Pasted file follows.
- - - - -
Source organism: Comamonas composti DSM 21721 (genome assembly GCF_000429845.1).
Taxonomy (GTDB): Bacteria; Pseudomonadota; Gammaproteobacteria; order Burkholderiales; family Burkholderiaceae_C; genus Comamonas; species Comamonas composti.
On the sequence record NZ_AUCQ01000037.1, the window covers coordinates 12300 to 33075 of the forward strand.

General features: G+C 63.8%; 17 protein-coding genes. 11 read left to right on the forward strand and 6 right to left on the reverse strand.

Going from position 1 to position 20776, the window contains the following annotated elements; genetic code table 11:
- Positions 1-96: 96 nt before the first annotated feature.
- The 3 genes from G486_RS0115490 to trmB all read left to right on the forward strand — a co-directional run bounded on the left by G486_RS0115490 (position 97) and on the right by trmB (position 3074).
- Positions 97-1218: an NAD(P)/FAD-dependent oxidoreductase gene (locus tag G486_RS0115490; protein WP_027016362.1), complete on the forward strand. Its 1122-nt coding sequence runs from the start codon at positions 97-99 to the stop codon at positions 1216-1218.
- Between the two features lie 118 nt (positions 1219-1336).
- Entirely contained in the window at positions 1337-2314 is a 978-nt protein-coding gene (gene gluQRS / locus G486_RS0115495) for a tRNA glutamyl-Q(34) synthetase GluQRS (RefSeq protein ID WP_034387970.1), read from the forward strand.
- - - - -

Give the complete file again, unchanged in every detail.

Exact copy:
Source organism: Comamonas composti DSM 21721 (genome assembly GCF_000429845.1).
Taxonomy (GTDB): Bacteria; Pseudomonadota; Gammaproteobacteria; order Burkholderiales; family Burkholderiaceae_C; genus Comamonas; species Comamonas composti.
On the sequence record NZ_AUCQ01000037.1, the window covers coordinates 12300 to 33075 of the forward strand.

General features: G+C 63.8%; 17 protein-coding genes. 11 read left to right on the forward strand and 6 right to left on the reverse strand.

Going from position 1 to position 20776, the window contains the following annotated elements; genetic code table 11:
- Positions 1-96: 96 nt before the first annotated feature.
- The 3 genes from G486_RS0115490 to trmB all read left to right on the forward strand — a co-directional run bounded on the left by G486_RS0115490 (position 97) and on the right by trmB (position 3074).
- Positions 97-1218: an NAD(P)/FAD-dependent oxidoreductase gene (locus tag G486_RS0115490; protein WP_027016362.1), complete on the forward strand. Its 1122-nt coding sequence runs from the start codon at positions 97-99 to the stop codon at positions 1216-1218.
- Between the two features lie 118 nt (positions 1219-1336).
- Entirely contained in the window at positions 1337-2314 is a 978-nt protein-coding gene (gene gluQRS / locus G486_RS0115495) for a tRNA glutamyl-Q(34) synthetase GluQRS (RefSeq protein ID WP_034387970.1), read from the forward strand.